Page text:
Autistic at the IEP Table - ASCD
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July 1, 2021

Autistic at the IEP Table

Remember, disabilities aren't confined to students. Small changes to IEP proceedings can make a big difference for some parents.

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Autistic at the IEP Table (Image)

In early December 2020, in the middle of the pandemic, the Individualized Education Program (IEP) team at my son's school met with me online about supporting my autistic son in his general education social studies class. As I looked at the many faces on the screen who had gathered to support my son, I realized how grateful I was that they provided key accommodations for me as well. I, like my son, am autistic. I was diagnosed with autism three years ago, and I want to share what has helped and hindered me as I've worked with my son's team around the IEP table. I hope that it will prompt educators to consider reasonable accommodations for adults, as well as for students, when gathering for IEP meetings.

The Gift of Accommodations

As of 2017, more than two percent of the adult population in the United States had been diagnosed with autism,1 with females often receiving their diagnoses later in life than males.2 Most educators are familiar with autism in children, but there are many autistic adults who interact with the school system as well. I was an educator in public preK–12 schools for 16 years, working as a classroom teacher, a program director, and a school principal. During those years, I attended more than 100 IEP meetings, most of them as an administrator. While those experiences have definitely informed the way I view IEP meetings, it is very different to attend such meetings as a parent.

My son's IEP team has provided several gifts of accommodations that have allowed us to work together productively. I call them gifts because I have not had to push the team to provide the accommodations I need. I have been a member of this IEP team longer than I've had my diagnosis, and we have worked together over the years to find what practices work best. Knowing how beneficial accommodations can be, I would encourage IEP case managers to ask family members before IEP meetings what accommodations they might need to successfully participate on the team. I can identify five accommodations that have made a significant difference in my experience as an IEP team member.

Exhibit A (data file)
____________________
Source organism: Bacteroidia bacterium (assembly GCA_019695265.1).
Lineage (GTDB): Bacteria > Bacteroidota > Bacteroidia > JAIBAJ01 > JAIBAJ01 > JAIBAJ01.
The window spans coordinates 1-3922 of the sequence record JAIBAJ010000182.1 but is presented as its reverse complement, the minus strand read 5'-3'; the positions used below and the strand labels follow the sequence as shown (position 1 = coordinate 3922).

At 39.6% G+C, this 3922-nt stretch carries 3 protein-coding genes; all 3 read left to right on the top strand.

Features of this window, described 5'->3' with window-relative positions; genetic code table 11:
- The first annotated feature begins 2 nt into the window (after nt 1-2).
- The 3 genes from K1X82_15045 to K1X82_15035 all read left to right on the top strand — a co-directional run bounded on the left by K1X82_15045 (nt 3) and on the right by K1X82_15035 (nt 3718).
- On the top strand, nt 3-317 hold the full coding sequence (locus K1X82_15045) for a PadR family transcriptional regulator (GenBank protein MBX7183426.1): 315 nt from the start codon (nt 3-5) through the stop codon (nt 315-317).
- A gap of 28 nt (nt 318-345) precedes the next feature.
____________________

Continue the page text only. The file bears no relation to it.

Knowing how beneficial accommodations can be, I would encourage IEP case managers to ask family members before IEP meetings what accommodations they might need to successfully participate on the team.

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Julia Antilla-Garza

The first accommodation began when my son was in 3rd grade and his special education case manager took note of my processing speed in the IEP meetings. She initiated the practice of taking periodic breaks from talking so that I could have time to catch up on writing my notes. This gift of time kept me from asking questions out of context or needing statements repeated.

Related to this accommodation is the second: the gift of processing discussions before actions are taken on the IEP. The special education director who attends my son's IEP meetings determined that it would be good for the team to wait for a few days after meetings before revising any IEP items to give me time as the parent to think about proposed changes. This communicated to me that the team knew my input was as essential as theirs in key decisions for my son's education.

The third and fourth gifts are so common that they may hardly need mentioning, but they are powerful, and I'd be remiss to exclude them. My son's IEP team always makes sure to send me copies of draft IEPs and potential goals in advance of meetings. They ask for my draft goals as well. This advanced sharing makes the IEP meeting much more efficient. I have also appreciated the gift of prompt responses to any communication I have with the members of the IEP team. I usually write emails as opposed to making phone calls, and I have found that the timing as well as the content of the response emails are supportive. I have received multiple emails from team members sharing their compassion, empathy, and respect. They acknowledge that the IEP process is hard and that we are all learning in the journey with my son.

After one particularly emotional IEP meeting, I received an email that encouraged me to "hang in there" and to be kind to myself. This was not necessary for the functioning of the IEP process, but it did prompt me to trust the IEP team more than I would have otherwise. Other emails have stated clearly that the team wants my son to succeed and that we share the same ultimate goal for his academic journey. As a parent, this makes me feel that my contributions are valued. These emails put me at ease, and they reduce my anxiety as an autistic parent with a key role at the IEP table.

The fifth gift from the IEP team is perhaps the most amazing. My son's IEP team allows takebacks! There have been a few times when I have agreed to a change in services and then discovered that it was not best for my son. I've been able to reconvene the team to tell them that I want to take back my consent, and they've agreed. While there is language to support this in the procedural safeguards, it still feels meaningful to have the IEP team listen and agree with my parental choice. All these accommodations make the IEP table a more welcoming place for this autistic parent.

Complex Needs, Ongoing Challenges